Despite this, Ratoath still retains that village feel yet the proximity to Dublin is a real bonus for those living here, making it a prime commuter spot. One of the busiest times of the day for Sweeney and his team is when all these commuters come home from work and call into the store to pick up something for their dinner.
Trying to persuade these customers to make some discretionary purchases is where the challenge lies. Sweeney says the effects of the recession are still evident and consumers still place huge emphasis on value. “We have seen an uplift in terms of people’s general confidence. It’s only starting to show very slowly in their spend and the decisions of what they buy. I think that’s going to take a bit of time yet and will be next year before the average spend starts to go up. The average spend is €5.90. We need to get that up by an extra 30/40 cent, which is the discretionary spend like the bar of chocolate or the cake. We have been in the doldrums for too long now, and people need to loosen up and learn to live again. You hear on the radio and TV that the country is on the rise but it’s still too early days for the likes of us in the convenience sector to see the change.”
Flair for retail
Sweeney is now 20 years in retail so he has seen a lot of changes. Originally in the business of motorway crash barriers, a retail opportunity came up with the Maxol Group 20 years ago and he took that and found he had a flair for retail and enjoyed it. He made the decision to go fully into the convenience trade and says he has no regrets. “I love it. I got into it in 1994. The opportunity came about and I took it. One of the things I have found is that some of the very successful retailers come from a retail background of Superquinn or Dunnes Stores and they are really good operators. I feel sometimes at a disadvantage and that I’m playing catch up to these guys. At the same time it could be to my advantage where I don’t have any particular baggage from any other main retailer.”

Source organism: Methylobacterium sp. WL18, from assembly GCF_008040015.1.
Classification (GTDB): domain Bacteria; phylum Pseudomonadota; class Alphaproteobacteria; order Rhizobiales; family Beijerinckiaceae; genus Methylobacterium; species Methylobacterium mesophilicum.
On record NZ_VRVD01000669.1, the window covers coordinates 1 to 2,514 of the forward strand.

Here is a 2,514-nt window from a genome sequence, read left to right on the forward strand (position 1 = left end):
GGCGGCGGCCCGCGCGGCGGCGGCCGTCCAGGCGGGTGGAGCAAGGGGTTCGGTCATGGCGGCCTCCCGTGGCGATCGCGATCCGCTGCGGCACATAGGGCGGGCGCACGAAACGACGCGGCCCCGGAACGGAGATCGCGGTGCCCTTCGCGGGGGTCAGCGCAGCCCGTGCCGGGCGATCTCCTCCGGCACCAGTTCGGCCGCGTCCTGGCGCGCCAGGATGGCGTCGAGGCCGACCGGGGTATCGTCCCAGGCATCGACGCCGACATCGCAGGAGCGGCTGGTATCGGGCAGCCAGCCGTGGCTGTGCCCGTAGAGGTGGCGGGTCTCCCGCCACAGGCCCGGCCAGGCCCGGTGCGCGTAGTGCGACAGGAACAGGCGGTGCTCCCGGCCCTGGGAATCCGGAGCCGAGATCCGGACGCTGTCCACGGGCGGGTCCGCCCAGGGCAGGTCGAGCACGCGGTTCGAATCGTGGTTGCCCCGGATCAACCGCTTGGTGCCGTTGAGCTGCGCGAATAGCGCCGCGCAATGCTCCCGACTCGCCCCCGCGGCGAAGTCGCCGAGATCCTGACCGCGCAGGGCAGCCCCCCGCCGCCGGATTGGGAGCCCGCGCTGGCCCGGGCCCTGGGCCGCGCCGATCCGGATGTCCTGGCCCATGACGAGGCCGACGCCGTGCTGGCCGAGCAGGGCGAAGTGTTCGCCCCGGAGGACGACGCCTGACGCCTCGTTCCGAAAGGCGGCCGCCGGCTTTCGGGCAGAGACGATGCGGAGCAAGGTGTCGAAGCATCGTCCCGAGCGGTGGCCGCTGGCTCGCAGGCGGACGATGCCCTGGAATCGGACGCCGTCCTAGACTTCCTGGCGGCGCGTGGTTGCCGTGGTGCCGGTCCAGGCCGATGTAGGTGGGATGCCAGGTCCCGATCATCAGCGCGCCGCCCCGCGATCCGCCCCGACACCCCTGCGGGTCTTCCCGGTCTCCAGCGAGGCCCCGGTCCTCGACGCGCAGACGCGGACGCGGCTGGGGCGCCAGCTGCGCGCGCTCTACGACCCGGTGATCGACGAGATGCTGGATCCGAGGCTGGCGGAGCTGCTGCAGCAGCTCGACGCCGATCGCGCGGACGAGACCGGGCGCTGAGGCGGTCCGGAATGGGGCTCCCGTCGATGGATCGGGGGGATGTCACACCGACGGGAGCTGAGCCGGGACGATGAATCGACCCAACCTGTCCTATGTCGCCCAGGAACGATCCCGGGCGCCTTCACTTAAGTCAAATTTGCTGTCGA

Store of the year
Changing direction in his career certainly doesn’t seem to have impeded his success. After joining Centra in 2012, it didn’t take long for his retail flair to be noticed and the store was named in the top ten Centra stores that year. “We reached the top ten of the Centra Store of the Year in 2012,” he explains. “I was absolutely just delighted. Just to know that we were in the top ten of 470 stores… I felt it was a massive achievement for our first year. I was chuffed and the staff were really excited about it. When you know you’re in the top ten, you start to think that you could probably win it. There was an element of being gutted that we didn’t win it but I think that the people that did win it that year really deserved it.”
To get to those levels of success, your staff need to be fully on board. There are 22 staff in this store and Sweeney is a very present owner, admitting to being in the store seven days a week. At all times there are two staff on the tills, three on the floor and three or four in the deli. He credits his Centra area manager Pat Heffernan as being a great support to him. “I knew Pat before he joined Musgrave and when I opened here in 2012, Pat was actually my regional manager so it was great to renew the acquaintance again and he’s a terrific guy and I’ve a lot of time for him. You’re in your own bubble so it’s good for someone else to see it and I value his opinion as he had a lot of experience. Musgrave put a huge emphasis on being successful in your business. They want you to make money. The emphasis is on you being successful and I like that. They have their own systems and I buy into them because I think if you buy into a brand you need to buy into it fully and not be cherry picking the things you want.”
While it’s a long way away yet, Sweeney has some hope of handing the business down to the next generation. Two of his sons are completing a retail and service management degree in DCU so they are certainly on the right path. Of this possibility he says: “At some stage along the line, when this fuddy duddy wants to get out of it, they might come into the business!” Until then, he will continue to nurture the business and keep his focus on providing fresh, quality food for the people of Ratoath.